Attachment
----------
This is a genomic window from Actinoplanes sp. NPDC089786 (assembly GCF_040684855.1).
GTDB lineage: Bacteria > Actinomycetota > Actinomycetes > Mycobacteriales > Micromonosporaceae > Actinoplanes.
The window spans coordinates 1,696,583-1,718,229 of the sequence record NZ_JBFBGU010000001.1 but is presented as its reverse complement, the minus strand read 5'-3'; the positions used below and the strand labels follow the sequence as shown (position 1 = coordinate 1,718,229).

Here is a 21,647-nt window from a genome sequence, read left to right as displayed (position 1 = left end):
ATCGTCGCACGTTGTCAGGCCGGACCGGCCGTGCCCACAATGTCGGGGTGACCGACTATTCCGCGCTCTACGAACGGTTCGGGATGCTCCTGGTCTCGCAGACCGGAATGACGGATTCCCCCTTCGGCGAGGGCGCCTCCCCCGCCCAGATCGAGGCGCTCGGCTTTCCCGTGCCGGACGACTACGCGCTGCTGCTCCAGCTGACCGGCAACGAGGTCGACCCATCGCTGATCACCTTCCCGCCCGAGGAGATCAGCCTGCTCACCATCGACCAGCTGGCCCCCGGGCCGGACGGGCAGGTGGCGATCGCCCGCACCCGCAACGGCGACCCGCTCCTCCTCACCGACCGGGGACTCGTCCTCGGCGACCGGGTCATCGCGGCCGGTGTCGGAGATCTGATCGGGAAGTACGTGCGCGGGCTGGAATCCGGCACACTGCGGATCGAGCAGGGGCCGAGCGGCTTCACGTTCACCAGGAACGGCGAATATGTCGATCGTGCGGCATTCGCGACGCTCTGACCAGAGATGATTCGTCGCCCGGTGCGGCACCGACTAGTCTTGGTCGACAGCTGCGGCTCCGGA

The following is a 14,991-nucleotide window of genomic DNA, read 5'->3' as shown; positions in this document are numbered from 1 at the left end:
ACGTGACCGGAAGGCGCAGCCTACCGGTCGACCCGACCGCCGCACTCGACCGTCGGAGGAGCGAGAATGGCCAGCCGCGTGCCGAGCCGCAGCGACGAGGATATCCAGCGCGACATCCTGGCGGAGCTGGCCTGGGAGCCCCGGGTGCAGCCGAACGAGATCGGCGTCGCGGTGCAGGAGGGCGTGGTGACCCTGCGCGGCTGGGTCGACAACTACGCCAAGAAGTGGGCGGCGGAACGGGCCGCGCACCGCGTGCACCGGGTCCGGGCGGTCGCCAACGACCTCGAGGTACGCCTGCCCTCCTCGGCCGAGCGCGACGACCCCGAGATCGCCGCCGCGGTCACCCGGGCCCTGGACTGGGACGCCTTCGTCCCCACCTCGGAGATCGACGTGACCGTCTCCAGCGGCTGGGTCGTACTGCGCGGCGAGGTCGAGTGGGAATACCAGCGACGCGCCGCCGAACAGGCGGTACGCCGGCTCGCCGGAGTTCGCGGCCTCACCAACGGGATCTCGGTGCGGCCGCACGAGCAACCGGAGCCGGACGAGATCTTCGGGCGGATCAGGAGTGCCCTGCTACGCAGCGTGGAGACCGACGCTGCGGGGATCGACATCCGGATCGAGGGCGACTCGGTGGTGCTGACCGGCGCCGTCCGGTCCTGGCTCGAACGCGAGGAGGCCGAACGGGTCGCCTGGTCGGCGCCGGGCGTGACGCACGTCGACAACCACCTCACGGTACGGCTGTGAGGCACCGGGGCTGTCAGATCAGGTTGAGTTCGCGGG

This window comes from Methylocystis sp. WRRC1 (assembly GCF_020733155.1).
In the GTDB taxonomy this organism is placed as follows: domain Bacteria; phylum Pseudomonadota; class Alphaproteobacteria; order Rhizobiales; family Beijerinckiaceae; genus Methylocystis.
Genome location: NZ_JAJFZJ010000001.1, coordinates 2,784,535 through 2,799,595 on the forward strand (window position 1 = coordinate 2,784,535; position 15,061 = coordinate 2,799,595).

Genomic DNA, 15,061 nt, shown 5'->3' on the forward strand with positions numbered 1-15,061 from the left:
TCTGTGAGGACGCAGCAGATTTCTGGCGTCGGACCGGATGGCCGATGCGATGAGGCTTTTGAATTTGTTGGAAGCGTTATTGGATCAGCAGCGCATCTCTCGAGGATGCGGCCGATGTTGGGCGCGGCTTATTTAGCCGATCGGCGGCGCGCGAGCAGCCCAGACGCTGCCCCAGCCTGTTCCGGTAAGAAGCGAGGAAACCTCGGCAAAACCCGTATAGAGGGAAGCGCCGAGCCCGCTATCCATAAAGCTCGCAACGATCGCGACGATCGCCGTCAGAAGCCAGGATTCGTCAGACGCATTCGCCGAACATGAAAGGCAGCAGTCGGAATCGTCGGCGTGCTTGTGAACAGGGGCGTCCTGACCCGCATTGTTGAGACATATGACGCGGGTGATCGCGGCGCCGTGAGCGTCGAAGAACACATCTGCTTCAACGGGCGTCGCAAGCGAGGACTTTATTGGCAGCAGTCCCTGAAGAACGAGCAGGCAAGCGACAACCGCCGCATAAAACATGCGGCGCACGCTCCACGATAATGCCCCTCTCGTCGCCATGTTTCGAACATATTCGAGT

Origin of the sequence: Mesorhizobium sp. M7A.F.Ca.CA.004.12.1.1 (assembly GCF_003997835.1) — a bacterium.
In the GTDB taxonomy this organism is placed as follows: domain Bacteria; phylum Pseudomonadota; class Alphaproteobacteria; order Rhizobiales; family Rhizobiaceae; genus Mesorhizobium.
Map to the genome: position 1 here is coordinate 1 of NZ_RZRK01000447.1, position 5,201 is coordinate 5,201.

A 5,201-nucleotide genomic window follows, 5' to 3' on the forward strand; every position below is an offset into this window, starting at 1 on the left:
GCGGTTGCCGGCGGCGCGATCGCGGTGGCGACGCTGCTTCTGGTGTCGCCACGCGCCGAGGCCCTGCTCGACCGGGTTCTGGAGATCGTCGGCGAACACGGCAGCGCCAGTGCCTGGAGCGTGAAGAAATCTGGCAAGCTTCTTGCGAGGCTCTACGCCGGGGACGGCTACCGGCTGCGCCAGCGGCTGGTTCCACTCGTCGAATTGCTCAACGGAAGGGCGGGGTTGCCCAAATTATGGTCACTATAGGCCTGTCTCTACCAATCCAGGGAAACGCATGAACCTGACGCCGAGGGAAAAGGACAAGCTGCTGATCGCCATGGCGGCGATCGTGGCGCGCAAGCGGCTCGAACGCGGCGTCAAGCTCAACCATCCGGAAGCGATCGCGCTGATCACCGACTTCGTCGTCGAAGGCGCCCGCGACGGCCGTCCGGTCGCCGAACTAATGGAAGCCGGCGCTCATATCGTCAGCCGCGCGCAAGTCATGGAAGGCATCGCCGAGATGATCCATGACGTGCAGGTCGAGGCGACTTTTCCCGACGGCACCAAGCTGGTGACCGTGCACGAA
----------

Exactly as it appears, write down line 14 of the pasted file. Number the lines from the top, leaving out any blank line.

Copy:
In the GTDB taxonomy this organism is placed as follows: domain Bacteria; phylum Pseudomonadota; class Alphaproteobacteria; order Rhizobiales; family Rhizobiaceae; genus Mesorhizobium.